It was the very beginning of the conflict in Korea, but the success of people like Davis and other commanders to get men so ably prepared for war on such short notice made a big impression back home – and helped to seal the future of the Marine Corps for years to come.

    Pusan Perimeter. Inchon. Chosin Reservoir. For 50 years, names like these have been commemorated at veterans’ reunions and remembered by retired Marines from Jacksonville, N.C. to Twentynine Palms, Calif., as they tell war stories on front porches. Today, these names are still held in high regard because of what happened in those places and how they helped to shape the Corps into what it is today. There is no question that the story of Marines in the Korean War is one of sacrifice and glory, but it is also one that Marines say explains how they got to where they are today.

    Sgt. Bill Gerichton, a machine gun section leader with D Company, 2nd Battalion, 5th Marine Regiment, said he remembers the early beginnings of the conflict as a squad leader on the heavy cruiser Juneau as she sat, blacked out in the middle of the night, off the coast of  Korea in June 1950.

    It was soon after the North Koreans had invaded South Korea, and Gerichton was aboard the Juneau when she and the destroyer Mansfield navigated through dark waters off the northeast coast of North Korea and launched a small whaleboat filled with the first American forces to land in North Korea. The boat carried five Marines, four enlisted men and one officer, who planted two 60-pound charges in a railroad tunnel that were set off as the next supply train made its way through.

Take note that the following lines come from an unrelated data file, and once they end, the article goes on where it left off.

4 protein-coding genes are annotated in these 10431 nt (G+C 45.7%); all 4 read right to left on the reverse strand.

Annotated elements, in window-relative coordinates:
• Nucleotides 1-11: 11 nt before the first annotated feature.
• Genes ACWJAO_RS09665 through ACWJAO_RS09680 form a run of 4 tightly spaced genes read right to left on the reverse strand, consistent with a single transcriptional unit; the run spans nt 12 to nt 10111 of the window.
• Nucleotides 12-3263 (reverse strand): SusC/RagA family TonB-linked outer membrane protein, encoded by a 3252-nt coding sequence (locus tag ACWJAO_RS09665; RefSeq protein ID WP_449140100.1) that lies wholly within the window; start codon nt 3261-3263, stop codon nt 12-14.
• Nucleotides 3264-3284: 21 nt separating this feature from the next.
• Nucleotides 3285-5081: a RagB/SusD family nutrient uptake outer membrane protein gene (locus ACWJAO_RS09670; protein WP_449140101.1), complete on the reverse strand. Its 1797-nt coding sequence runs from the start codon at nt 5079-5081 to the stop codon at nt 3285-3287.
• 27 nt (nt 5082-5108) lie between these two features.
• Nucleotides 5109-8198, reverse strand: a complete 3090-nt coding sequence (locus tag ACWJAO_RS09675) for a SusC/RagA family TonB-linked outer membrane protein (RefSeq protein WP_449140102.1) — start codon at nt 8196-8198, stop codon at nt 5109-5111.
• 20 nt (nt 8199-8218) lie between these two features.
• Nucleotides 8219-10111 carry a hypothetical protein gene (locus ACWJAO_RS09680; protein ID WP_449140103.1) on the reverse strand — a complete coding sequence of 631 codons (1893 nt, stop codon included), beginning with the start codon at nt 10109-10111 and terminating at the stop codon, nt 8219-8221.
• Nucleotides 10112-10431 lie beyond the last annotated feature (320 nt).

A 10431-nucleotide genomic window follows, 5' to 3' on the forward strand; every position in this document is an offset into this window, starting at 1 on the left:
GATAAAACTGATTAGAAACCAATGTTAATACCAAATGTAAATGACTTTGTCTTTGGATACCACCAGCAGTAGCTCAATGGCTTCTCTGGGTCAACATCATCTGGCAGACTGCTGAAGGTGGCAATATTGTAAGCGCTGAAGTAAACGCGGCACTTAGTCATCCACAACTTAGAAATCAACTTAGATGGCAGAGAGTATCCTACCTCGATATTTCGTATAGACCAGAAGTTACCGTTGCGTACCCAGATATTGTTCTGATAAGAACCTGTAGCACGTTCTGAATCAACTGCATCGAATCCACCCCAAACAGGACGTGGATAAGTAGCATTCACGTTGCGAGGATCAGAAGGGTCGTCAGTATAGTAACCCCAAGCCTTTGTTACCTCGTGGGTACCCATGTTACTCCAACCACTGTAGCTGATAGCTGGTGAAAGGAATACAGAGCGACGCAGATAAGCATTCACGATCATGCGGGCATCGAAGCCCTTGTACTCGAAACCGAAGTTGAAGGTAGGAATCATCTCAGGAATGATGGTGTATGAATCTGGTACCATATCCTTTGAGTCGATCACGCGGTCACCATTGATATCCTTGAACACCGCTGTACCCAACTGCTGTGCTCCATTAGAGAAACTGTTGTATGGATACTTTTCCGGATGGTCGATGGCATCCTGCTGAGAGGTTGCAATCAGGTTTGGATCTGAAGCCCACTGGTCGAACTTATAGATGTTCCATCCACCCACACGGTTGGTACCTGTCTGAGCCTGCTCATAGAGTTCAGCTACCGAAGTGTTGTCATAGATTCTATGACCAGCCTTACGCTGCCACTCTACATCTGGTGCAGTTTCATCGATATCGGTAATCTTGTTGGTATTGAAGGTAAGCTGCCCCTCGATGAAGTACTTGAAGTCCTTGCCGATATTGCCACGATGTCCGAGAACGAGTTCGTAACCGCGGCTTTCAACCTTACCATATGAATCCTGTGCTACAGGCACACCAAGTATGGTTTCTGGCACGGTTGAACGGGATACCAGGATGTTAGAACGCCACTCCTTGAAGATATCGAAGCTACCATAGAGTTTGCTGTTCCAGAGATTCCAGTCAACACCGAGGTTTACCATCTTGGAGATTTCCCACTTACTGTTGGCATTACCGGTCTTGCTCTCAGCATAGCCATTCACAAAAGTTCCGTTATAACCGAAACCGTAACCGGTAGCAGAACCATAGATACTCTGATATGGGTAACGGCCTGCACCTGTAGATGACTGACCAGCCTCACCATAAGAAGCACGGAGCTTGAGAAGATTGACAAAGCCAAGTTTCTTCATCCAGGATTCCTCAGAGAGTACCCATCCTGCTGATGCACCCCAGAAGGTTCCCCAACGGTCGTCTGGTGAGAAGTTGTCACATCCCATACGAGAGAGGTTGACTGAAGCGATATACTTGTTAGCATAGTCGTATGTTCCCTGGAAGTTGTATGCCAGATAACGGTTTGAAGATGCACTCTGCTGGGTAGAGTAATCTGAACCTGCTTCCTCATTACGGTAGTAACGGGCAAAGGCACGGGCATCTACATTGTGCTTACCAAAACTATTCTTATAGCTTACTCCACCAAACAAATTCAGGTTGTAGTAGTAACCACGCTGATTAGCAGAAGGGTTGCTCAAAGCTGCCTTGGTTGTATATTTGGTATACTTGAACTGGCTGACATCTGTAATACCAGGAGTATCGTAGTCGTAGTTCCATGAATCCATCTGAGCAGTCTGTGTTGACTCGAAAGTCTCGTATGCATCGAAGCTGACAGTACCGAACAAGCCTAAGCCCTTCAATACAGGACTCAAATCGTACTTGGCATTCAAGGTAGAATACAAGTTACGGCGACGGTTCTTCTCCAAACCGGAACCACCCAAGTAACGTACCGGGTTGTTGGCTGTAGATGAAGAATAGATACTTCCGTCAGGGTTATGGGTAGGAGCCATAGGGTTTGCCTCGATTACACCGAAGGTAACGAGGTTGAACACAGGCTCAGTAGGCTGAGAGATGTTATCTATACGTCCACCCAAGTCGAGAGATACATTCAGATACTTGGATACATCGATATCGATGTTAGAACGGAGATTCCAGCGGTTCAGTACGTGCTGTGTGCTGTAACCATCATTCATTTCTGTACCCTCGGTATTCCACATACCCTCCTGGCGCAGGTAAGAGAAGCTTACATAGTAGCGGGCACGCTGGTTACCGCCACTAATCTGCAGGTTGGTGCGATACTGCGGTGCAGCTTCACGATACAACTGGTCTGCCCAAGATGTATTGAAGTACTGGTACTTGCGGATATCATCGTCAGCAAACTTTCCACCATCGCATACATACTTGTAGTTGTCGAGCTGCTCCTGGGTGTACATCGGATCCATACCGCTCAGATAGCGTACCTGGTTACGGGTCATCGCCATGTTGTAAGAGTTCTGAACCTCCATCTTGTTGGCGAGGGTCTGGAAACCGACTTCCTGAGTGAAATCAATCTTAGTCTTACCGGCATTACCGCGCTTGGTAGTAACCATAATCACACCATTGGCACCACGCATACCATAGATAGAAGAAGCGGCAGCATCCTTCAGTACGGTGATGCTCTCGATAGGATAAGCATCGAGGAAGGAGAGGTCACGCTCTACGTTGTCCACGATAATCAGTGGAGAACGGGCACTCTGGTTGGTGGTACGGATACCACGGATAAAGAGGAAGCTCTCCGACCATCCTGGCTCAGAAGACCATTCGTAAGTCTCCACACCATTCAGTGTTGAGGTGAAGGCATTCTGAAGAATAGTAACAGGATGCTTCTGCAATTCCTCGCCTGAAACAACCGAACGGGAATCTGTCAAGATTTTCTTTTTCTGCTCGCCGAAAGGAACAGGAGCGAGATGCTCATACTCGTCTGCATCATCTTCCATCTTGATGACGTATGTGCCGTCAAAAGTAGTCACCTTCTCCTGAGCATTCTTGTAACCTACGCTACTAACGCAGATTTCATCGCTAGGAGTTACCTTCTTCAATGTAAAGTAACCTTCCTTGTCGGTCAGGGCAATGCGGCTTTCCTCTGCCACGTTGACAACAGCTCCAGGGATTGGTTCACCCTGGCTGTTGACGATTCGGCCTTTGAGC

“They halted the only enemy resupply route for days,” said Gerichton.

    So began a war that would end in stalemate more than three years later, with more than 136,000 Americans dead, missing in action, or wounded. More than 4,500 of those dead would be Marines.

    The first pieces of the newly-formed brigade MacArthur had summoned came ashore at Pusan, in South Korea’s southeastern quarter, on August 2, 1950. During two weeks of intense fighting, the Marines drove the North Koreans back and stabilized the Pusan Perimeter, the first successful campaign Marines led in Korea.

    Meanwhile, though, MacArthur was planning a risky invasion of Inchon, the Korean port on the west coast of the country that would come to represent the downfall of the North Korean army and show the American public how important the concept of amphibious landings – and the Marine Corps – really was. After careful calculations of tides and other factors, Maj. Gen. Oliver P. Smith, commander of the 1st Marine Division, led Marines, U.S. Army units and ROK Marines into Inchon through “Flying Fish Channel,” the muddy flats which dozens of landing ship tanks, or LSTs, had to get through for the successful invasion. First, the Marines took Wolmi-Do, a small island just outside the port, which paved the way for even larger successes at Inchon and then Seoul. A smiling MacArthur, who had masterminded the attack, watched from outside the port as the American flag was raised over Wolmi-Do’s highest point, Radio Hill, only 22 minutes after Marines went ashore.

    And it was there, over a cup of hot coffee, that MacArthur is said to have uttered a line that might have contributed to the reputation with which the Corps emerged from the Korean war: “The Marines and Navy have never shone more brightly than this morning.”

    And so began the most successful invasion of the Korean conflict. Within days, Inchon and the city of Seoul had been taken back from the North Koreans.

    “In my mind, the Inchon landing, which destroyed the North Korean army, was a major thrust forward to prove the Marine Corps’ worth,” Davis said. “It was a continuing, effective application of our division that made it stand apart.”